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Derivative Asset Pricing With Transaction Costs


  • Bernard Bensaid
  • Jean-Philippe Lesne
  • Henri Pagès
  • José Scheinkman


In the modern theory of finance, the valuation of derivative assets is commonly based on a replication argument. When there are transaction costs, this argument is no longer valid. In this paper, we try to address the general problem of finding the optimal portfolio among those which dominate a given derivative asset at maturity. We derive an interval for its price. the upper bound is the minimum amount one has to invest initially in order to obtain proceeds at least as valuable as the derivative asset. the lower bound is the maximum amount one can borrow initially against the proceeds of the derivative asset. We show that, in some instances, this interval may be strictly bounded above by the price of the replicating strategy. Prima facie, the cost of a dominating strategy should appear to be higher than that of the replicating one. But because trading is costly, it may pay to weigh the benefits of replication against those of potential savings on transaction costs. Copyright 1992 Blackwell Publishers.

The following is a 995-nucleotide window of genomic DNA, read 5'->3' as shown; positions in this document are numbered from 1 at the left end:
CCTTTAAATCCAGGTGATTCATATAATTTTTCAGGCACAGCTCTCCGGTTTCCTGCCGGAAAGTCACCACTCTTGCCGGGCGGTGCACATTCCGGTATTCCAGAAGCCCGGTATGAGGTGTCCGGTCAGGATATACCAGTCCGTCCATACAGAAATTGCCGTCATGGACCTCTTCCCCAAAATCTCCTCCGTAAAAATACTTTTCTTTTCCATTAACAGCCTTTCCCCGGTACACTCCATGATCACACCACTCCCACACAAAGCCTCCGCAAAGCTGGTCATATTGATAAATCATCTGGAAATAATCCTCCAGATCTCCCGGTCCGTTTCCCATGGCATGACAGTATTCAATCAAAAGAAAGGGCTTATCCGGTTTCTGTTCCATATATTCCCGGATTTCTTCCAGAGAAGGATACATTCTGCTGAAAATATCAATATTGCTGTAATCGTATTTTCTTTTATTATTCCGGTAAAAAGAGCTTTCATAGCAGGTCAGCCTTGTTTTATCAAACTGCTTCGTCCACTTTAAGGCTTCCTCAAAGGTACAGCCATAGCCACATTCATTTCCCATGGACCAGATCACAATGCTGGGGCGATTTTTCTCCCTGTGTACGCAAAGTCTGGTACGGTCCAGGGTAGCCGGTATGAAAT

Suggested Citation

  • Bernard Bensaid & Jean-Philippe Lesne & Henri Pagès & José Scheinkman, 1992. "Derivative Asset Pricing With Transaction Costs," Mathematical Finance, Wiley Blackwell, vol. 2(2), pages 63-86.
  • Handle: RePEc:bla:mathfi:v:2:y:1992:i:2:p:63-86

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    References listed on IDEAS

    1. Bernard Dumas & Elisa Luciano, 1990. "An exact solution to the portfolio choice problem under transactions costs," Working Papers hal-00612308, HAL.
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